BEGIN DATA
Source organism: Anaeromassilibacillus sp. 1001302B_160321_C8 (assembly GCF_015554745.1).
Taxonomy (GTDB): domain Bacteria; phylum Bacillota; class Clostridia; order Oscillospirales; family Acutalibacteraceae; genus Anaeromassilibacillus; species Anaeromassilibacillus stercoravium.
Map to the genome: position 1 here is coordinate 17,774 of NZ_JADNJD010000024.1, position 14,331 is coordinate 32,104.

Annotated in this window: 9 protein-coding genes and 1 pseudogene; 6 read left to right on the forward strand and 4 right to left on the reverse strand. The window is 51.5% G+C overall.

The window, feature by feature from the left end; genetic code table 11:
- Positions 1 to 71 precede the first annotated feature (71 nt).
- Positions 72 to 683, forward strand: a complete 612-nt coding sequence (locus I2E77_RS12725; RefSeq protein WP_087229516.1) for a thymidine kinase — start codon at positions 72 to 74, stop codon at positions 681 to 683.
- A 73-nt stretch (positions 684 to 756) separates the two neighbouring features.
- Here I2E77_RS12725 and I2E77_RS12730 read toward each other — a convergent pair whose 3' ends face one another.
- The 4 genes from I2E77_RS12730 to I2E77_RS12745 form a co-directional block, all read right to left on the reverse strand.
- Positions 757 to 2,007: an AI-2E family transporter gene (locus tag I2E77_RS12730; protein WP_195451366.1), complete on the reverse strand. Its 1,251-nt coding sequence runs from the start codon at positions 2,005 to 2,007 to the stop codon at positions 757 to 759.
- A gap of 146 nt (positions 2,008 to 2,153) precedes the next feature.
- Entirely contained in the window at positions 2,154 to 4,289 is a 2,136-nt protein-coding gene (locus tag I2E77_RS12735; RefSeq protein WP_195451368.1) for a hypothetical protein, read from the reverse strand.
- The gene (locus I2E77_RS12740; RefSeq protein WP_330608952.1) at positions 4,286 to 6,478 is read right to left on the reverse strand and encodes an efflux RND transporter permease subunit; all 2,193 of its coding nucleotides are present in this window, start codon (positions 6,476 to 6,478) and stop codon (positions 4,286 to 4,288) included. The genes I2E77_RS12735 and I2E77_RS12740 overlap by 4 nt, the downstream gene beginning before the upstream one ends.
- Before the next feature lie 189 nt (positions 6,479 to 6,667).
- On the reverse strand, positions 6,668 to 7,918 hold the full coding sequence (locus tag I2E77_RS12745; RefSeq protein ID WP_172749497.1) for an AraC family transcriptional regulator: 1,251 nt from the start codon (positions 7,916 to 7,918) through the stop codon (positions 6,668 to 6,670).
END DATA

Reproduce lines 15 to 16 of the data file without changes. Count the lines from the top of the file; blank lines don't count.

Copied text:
- Before the next feature lie 189 nt (positions 6,479 to 6,667).
- On the reverse strand, positions 6,668 to 7,918 hold the full coding sequence (locus tag I2E77_RS12745; RefSeq protein ID WP_172749497.1) for an AraC family transcriptional regulator: 1,251 nt from the start codon (positions 7,916 to 7,918) through the stop codon (positions 6,668 to 6,670).